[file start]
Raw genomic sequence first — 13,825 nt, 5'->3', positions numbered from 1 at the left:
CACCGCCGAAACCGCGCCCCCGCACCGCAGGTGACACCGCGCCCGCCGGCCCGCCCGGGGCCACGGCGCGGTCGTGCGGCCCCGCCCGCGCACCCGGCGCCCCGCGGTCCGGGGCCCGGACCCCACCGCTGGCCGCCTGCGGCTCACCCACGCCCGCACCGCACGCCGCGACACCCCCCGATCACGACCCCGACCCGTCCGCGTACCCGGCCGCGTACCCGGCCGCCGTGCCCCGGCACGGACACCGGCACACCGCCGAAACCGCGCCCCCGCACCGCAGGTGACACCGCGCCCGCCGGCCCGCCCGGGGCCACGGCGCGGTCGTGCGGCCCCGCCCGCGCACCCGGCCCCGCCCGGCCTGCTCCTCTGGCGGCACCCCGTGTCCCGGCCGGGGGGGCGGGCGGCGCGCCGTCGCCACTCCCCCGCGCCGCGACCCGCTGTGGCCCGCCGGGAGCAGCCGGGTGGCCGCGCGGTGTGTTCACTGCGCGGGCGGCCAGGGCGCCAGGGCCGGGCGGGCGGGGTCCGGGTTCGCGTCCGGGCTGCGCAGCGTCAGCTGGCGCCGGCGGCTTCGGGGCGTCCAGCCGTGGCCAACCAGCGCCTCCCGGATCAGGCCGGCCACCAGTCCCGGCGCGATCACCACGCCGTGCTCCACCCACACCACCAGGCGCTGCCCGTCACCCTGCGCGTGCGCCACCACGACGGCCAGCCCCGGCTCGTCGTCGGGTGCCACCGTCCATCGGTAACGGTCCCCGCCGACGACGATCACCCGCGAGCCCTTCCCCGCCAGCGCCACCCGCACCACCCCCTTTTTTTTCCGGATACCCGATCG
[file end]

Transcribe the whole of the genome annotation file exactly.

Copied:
Raw genomic sequence first — 13,825 nt, 5'->3', positions numbered from 1 at the left:
CACCGCCGAAACCGCGCCCCCGCACCGCAGGTGACACCGCGCCCGCCGGCCCGCCCGGGGCCACGGCGCGGTCGTGCGGCCCCGCCCGCGCACCCGGCGCCCCGCGGTCCGGGGCCCGGACCCCACCGCTGGCCGCCTGCGGCTCACCCACGCCCGCACCGCACGCCGCGACACCCCCCGATCACGACCCCGACCCGTCCGCGTACCCGGCCGCGTACCCGGCCGCCGTGCCCCGGCACGGACACCGGCACACCGCCGAAACCGCGCCCCCGCACCGCAGGTGACACCGCGCCCGCCGGCCCGCCCGGGGCCACGGCGCGGTCGTGCGGCCCCGCCCGCGCACCCGGCCCCGCCCGGCCTGCTCCTCTGGCGGCACCCCGTGTCCCGGCCGGGGGGGCGGGCGGCGCGCCGTCGCCACTCCCCCGCGCCGCGACCCGCTGTGGCCCGCCGGGAGCAGCCGGGTGGCCGCGCGGTGTGTTCACTGCGCGGGCGGCCAGGGCGCCAGGGCCGGGCGGGCGGGGTCCGGGTTCGCGTCCGGGCTGCGCAGCGTCAGCTGGCGCCGGCGGCTTCGGGGCGTCCAGCCGTGGCCAACCAGCGCCTCCCGGATCAGGCCGGCCACCAGTCCCGGCGCGATCACCACGCCGTGCTCCACCCACACCACCAGGCGCTGCCCGTCACCCTGCGCGTGCGCCACCACGACGGCCAGCCCCGGCTCGTCGTCGGGTGCCACCGTCCATCGGTAACGGTCCCCGCCGACGACGATCACCCGCGAGCCCTTCCCCGCCAGCGCCACCCGCACCACCCCCTTTTTTTTCCGGATACCCGATCG